This had been a show I’d been looking forward to for a while with The Monitor being one of my favourite albums of the year and with TA’s reputation as a great live band. Arriving early, I caught the set of the second support act TV Personalities who were an influential punk band from the 70s (and beyond) and who TA seemed to admire. Despite this reputation, they were pretty crap. It wasn’t until afterwards I found out that they were held in seemingly high regard as they were boring, repetitive and flat.
As such, it meant that I was even more geared up for Titus themselves as I was determined to have a good time. Luckily, they didn’t disappoint.
Launching straight off with A More Perfect Union, the crowd were instantly on the band’s side and loving every minute of it which is not a surprise as it is a brilliant album opener. The rest of the set was a mix of tracks from the new album as well as the previous record with Fear And Loathing.., and the amazing Titus Andronicus itself from the first album being highlights but then again new tracks sounded just as good.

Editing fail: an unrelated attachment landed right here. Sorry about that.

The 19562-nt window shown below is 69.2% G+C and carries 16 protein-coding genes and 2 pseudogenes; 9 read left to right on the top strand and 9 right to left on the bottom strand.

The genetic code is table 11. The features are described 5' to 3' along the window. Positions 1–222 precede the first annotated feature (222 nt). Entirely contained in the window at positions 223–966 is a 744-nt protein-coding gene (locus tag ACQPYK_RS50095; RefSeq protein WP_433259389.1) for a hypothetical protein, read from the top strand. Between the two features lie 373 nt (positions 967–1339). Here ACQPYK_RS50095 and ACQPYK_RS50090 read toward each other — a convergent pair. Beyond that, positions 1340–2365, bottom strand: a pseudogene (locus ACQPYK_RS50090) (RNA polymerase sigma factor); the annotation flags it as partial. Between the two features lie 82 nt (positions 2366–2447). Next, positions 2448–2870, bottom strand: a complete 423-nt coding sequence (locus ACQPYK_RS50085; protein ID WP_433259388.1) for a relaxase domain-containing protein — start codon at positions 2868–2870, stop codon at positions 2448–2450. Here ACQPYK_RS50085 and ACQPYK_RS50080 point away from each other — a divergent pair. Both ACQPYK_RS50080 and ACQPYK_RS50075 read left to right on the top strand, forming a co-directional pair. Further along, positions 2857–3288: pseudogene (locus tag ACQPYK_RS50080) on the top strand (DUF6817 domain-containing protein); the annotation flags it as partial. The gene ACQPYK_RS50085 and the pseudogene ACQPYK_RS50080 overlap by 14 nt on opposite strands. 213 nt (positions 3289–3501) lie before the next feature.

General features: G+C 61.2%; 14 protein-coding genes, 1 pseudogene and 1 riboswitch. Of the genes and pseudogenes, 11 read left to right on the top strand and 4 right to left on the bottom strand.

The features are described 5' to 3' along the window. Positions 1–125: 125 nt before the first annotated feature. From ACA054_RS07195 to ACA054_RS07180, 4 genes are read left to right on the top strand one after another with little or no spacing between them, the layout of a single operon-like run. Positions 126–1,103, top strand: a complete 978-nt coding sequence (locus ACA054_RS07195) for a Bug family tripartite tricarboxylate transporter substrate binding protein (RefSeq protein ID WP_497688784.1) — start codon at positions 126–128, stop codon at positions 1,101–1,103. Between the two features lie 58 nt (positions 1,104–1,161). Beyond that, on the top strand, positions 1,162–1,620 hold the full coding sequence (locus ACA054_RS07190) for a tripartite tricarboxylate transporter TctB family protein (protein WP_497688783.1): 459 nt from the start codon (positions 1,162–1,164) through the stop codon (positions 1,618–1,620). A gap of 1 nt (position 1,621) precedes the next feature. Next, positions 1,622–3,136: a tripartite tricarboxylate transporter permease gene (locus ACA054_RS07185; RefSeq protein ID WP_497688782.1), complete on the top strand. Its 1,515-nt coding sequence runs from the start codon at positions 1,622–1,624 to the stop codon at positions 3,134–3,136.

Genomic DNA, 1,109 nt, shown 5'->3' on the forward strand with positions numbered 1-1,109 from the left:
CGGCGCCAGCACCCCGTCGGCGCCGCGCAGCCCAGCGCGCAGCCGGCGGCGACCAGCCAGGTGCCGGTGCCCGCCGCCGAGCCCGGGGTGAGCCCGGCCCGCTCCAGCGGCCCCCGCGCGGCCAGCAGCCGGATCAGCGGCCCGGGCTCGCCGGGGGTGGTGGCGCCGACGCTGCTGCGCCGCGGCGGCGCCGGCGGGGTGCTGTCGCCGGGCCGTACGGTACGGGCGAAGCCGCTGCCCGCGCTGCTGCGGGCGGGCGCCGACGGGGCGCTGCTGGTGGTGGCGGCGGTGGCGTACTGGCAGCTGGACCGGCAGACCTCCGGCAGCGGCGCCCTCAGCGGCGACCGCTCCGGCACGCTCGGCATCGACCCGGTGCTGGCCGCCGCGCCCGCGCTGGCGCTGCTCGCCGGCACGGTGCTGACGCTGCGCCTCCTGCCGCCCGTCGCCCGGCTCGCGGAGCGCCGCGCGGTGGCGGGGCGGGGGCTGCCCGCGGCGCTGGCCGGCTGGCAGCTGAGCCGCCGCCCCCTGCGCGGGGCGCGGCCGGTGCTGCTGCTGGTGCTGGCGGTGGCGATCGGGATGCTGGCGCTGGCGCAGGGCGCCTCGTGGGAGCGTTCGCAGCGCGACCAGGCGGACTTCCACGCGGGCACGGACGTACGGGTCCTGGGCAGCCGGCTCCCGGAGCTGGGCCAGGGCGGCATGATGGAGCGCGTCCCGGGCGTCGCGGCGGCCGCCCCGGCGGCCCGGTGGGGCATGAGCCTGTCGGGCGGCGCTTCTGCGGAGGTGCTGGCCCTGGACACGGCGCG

Titus know how to whip the crowd into a frenzy though, especially with singalong lines life “you’ll always be a loser” and screams of FUCK YOU! at certain points. All this meant it was one of the most knackering gigs I’ve ever been to with the unrelenting pace of the show hardly letting up with the breaks between songs being a welcome break for the band and the crowd. Even slower tracks like To Old Friends And New had such an intensity about them that it still sapped the energy from everyone present.